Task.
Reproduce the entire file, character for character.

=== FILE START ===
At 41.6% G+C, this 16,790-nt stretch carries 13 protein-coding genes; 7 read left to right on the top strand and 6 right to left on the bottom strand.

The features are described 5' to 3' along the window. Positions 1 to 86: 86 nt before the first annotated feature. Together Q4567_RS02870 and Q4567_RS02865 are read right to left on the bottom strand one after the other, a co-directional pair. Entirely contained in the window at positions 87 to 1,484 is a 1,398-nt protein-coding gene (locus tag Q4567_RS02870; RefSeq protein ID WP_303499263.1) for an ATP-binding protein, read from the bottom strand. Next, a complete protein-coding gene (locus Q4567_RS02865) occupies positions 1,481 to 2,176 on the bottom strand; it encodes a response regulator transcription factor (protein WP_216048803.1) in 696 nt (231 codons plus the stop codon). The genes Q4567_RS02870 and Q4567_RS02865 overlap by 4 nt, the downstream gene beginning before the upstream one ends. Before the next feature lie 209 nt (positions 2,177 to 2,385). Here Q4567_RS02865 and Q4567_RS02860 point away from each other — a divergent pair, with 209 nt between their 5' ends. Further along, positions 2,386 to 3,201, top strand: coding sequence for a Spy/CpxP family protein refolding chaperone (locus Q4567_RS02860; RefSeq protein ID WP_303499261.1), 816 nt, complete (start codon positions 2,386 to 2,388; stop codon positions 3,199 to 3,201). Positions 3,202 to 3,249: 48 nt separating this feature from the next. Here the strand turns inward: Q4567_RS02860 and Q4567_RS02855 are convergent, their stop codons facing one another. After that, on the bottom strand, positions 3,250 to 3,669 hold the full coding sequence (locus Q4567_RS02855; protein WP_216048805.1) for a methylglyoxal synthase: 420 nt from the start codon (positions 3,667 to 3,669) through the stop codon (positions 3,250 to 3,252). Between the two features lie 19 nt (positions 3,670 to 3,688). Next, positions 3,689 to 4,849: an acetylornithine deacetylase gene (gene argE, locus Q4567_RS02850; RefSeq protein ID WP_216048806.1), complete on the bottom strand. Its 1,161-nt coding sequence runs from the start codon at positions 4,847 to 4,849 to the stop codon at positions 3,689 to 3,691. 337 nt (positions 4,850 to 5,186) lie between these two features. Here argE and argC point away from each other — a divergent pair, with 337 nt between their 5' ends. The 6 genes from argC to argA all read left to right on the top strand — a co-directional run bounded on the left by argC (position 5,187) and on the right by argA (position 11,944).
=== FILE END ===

At 41.6% G+C, this 16,790-nt stretch carries 13 protein-coding genes; 7 read left to right on the top strand and 6 right to left on the bottom strand.

The features are described 5' to 3' along the window. Positions 1 to 86: 86 nt before the first annotated feature. Together Q4567_RS02870 and Q4567_RS02865 are read right to left on the bottom strand one after the other, a co-directional pair. Entirely contained in the window at positions 87 to 1,484 is a 1,398-nt protein-coding gene (locus tag Q4567_RS02870; RefSeq protein ID WP_303499263.1) for an ATP-binding protein, read from the bottom strand. Next, a complete protein-coding gene (locus Q4567_RS02865) occupies positions 1,481 to 2,176 on the bottom strand; it encodes a response regulator transcription factor (protein WP_216048803.1) in 696 nt (231 codons plus the stop codon). The genes Q4567_RS02870 and Q4567_RS02865 overlap by 4 nt, the downstream gene beginning before the upstream one ends. Before the next feature lie 209 nt (positions 2,177 to 2,385). Here Q4567_RS02865 and Q4567_RS02860 point away from each other — a divergent pair, with 209 nt between their 5' ends. Further along, positions 2,386 to 3,201, top strand: coding sequence for a Spy/CpxP family protein refolding chaperone (locus Q4567_RS02860; RefSeq protein ID WP_303499261.1), 816 nt, complete (start codon positions 2,386 to 2,388; stop codon positions 3,199 to 3,201). Positions 3,202 to 3,249: 48 nt separating this feature from the next. Here the strand turns inward: Q4567_RS02860 and Q4567_RS02855 are convergent, their stop codons facing one another. After that, on the bottom strand, positions 3,250 to 3,669 hold the full coding sequence (locus Q4567_RS02855; protein WP_216048805.1) for a methylglyoxal synthase: 420 nt from the start codon (positions 3,667 to 3,669) through the stop codon (positions 3,250 to 3,252). Between the two features lie 19 nt (positions 3,670 to 3,688). Next, positions 3,689 to 4,849: an acetylornithine deacetylase gene (gene argE, locus Q4567_RS02850; RefSeq protein ID WP_216048806.1), complete on the bottom strand. Its 1,161-nt coding sequence runs from the start codon at positions 4,847 to 4,849 to the stop codon at positions 3,689 to 3,691. 337 nt (positions 4,850 to 5,186) lie between these two features. Here argE and argC point away from each other — a divergent pair, with 337 nt between their 5' ends. The 6 genes from argC to argA all read left to right on the top strand — a co-directional run bounded on the left by argC (position 5,187) and on the right by argA (position 11,944).